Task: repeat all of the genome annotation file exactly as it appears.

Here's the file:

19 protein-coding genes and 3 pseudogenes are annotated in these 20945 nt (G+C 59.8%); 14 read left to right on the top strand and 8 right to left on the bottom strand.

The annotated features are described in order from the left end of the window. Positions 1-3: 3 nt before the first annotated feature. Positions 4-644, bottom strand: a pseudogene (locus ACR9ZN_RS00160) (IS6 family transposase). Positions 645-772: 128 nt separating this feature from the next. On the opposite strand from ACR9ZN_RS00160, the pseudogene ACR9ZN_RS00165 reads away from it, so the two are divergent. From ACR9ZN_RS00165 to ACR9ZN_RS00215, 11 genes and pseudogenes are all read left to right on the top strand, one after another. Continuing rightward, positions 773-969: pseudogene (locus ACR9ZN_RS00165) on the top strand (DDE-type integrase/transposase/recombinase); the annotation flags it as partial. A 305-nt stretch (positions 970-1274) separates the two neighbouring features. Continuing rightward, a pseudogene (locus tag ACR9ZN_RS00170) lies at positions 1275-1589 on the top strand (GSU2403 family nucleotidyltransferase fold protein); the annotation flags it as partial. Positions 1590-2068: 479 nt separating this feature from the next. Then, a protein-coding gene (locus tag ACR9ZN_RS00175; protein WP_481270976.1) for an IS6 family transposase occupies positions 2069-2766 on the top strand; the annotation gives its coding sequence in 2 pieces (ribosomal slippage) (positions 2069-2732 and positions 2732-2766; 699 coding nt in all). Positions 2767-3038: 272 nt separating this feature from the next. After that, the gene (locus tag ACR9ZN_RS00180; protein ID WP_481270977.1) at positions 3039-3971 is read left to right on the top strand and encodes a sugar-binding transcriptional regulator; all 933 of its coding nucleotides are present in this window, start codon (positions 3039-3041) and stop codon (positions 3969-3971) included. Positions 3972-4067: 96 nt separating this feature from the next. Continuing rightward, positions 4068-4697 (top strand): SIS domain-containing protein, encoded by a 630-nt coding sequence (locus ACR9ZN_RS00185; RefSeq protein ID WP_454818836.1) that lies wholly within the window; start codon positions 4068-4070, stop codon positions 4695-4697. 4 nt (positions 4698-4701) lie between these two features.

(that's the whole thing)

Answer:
19 protein-coding genes and 3 pseudogenes are annotated in these 20945 nt (G+C 59.8%); 14 read left to right on the top strand and 8 right to left on the bottom strand.

The annotated features are described in order from the left end of the window. Positions 1-3: 3 nt before the first annotated feature. Positions 4-644, bottom strand: a pseudogene (locus ACR9ZN_RS00160) (IS6 family transposase). Positions 645-772: 128 nt separating this feature from the next. On the opposite strand from ACR9ZN_RS00160, the pseudogene ACR9ZN_RS00165 reads away from it, so the two are divergent. From ACR9ZN_RS00165 to ACR9ZN_RS00215, 11 genes and pseudogenes are all read left to right on the top strand, one after another. Continuing rightward, positions 773-969: pseudogene (locus ACR9ZN_RS00165) on the top strand (DDE-type integrase/transposase/recombinase); the annotation flags it as partial. A 305-nt stretch (positions 970-1274) separates the two neighbouring features. Continuing rightward, a pseudogene (locus tag ACR9ZN_RS00170) lies at positions 1275-1589 on the top strand (GSU2403 family nucleotidyltransferase fold protein); the annotation flags it as partial. Positions 1590-2068: 479 nt separating this feature from the next. Then, a protein-coding gene (locus tag ACR9ZN_RS00175; protein WP_481270976.1) for an IS6 family transposase occupies positions 2069-2766 on the top strand; the annotation gives its coding sequence in 2 pieces (ribosomal slippage) (positions 2069-2732 and positions 2732-2766; 699 coding nt in all). Positions 2767-3038: 272 nt separating this feature from the next. After that, the gene (locus tag ACR9ZN_RS00180; protein ID WP_481270977.1) at positions 3039-3971 is read left to right on the top strand and encodes a sugar-binding transcriptional regulator; all 933 of its coding nucleotides are present in this window, start codon (positions 3039-3041) and stop codon (positions 3969-3971) included. Positions 3972-4067: 96 nt separating this feature from the next. Continuing rightward, positions 4068-4697 (top strand): SIS domain-containing protein, encoded by a 630-nt coding sequence (locus ACR9ZN_RS00185; RefSeq protein ID WP_454818836.1) that lies wholly within the window; start codon positions 4068-4070, stop codon positions 4695-4697. 4 nt (positions 4698-4701) lie between these two features.